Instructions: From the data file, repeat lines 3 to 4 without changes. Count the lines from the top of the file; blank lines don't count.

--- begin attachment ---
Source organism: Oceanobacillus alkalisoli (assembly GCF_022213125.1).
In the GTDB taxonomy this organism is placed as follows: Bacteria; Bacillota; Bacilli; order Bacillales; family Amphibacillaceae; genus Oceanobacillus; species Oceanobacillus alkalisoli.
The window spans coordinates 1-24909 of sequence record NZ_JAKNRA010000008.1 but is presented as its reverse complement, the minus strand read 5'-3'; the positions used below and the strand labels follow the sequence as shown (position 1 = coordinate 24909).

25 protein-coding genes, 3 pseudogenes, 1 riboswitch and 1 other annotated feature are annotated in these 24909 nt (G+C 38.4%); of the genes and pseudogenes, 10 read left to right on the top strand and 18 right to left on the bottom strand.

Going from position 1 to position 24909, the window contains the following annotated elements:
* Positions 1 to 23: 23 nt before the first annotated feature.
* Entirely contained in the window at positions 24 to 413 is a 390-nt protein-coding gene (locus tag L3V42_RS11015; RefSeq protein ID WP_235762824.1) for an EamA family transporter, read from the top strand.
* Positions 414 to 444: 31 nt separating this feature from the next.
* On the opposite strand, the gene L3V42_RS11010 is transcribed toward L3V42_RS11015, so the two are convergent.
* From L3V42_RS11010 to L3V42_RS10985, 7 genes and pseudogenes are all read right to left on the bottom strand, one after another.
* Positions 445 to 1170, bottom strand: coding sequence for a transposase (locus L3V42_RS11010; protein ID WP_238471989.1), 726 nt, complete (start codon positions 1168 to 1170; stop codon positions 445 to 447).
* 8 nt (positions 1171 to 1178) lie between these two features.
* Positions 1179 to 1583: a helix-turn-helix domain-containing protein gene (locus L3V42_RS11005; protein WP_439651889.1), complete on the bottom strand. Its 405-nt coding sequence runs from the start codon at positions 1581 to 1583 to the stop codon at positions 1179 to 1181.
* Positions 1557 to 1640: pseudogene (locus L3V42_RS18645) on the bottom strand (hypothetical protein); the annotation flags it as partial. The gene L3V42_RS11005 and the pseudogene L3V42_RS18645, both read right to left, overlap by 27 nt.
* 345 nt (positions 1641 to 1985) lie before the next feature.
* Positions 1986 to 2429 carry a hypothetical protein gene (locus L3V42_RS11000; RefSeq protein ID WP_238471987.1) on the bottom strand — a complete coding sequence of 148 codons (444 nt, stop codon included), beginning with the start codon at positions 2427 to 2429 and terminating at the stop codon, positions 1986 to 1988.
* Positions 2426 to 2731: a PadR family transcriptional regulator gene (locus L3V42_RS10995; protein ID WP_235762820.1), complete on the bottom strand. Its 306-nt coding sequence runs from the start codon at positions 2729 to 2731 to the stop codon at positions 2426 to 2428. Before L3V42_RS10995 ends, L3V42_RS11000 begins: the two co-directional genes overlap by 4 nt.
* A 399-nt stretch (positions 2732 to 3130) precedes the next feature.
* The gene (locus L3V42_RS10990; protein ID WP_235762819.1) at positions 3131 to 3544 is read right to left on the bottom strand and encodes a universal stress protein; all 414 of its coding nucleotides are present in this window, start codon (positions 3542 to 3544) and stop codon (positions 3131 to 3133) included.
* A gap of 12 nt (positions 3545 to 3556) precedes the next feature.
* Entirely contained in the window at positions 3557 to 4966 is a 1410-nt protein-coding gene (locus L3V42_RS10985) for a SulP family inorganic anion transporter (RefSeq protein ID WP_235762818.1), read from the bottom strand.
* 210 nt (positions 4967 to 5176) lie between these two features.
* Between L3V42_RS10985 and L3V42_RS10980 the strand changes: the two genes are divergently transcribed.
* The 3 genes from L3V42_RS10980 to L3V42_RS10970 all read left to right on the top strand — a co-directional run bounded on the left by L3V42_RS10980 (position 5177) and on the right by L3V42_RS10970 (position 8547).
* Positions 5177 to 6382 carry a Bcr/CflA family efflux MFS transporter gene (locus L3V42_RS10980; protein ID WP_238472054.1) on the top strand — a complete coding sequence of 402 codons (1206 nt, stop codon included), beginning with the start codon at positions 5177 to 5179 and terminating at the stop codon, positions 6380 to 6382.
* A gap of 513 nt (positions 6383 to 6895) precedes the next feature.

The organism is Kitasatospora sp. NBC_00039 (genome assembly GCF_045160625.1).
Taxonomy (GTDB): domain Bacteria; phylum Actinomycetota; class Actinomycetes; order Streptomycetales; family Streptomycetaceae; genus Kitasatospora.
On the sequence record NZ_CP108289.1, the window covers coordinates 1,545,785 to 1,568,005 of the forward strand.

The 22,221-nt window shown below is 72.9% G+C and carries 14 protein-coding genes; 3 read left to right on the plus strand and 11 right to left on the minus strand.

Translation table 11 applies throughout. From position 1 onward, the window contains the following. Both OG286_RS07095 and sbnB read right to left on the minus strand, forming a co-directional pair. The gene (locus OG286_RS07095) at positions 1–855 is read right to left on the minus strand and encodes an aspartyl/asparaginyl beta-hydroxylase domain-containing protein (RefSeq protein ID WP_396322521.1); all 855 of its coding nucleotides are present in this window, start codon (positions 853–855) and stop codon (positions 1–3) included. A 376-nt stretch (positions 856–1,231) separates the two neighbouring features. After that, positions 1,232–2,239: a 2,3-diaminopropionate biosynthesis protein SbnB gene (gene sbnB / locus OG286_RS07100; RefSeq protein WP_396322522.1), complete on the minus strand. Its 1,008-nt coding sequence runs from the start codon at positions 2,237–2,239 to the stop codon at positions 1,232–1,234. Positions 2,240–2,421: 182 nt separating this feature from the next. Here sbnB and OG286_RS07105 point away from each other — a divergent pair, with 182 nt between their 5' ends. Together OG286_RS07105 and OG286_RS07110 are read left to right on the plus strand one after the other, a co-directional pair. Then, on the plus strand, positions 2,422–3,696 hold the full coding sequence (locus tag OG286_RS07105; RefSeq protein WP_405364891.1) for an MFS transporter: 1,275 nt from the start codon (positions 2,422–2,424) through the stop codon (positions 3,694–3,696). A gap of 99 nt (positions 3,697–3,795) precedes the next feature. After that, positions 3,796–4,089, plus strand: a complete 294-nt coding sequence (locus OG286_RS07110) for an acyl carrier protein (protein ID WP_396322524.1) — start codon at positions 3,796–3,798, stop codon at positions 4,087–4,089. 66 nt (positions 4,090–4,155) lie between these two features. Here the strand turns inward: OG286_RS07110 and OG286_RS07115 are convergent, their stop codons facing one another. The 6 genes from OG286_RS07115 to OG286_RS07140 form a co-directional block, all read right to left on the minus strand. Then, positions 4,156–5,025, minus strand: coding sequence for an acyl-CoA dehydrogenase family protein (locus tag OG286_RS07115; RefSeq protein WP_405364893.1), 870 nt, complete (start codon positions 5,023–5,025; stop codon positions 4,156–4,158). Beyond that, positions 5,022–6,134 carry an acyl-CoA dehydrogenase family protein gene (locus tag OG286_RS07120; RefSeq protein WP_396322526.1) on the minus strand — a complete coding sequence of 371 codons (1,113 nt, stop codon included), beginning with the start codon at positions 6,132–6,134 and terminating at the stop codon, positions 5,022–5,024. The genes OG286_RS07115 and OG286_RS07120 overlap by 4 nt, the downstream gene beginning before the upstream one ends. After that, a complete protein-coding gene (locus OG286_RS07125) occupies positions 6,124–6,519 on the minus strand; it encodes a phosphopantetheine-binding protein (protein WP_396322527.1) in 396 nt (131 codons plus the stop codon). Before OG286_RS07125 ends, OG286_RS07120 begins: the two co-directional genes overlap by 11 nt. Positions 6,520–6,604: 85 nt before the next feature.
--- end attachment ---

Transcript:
The window spans coordinates 1-24909 of sequence record NZ_JAKNRA010000008.1 but is presented as its reverse complement, the minus strand read 5'-3'; the positions used below and the strand labels follow the sequence as shown (position 1 = coordinate 24909).

25 protein-coding genes, 3 pseudogenes, 1 riboswitch and 1 other annotated feature are annotated in these 24909 nt (G+C 38.4%); of the genes and pseudogenes, 10 read left to right on the top strand and 18 right to left on the bottom strand.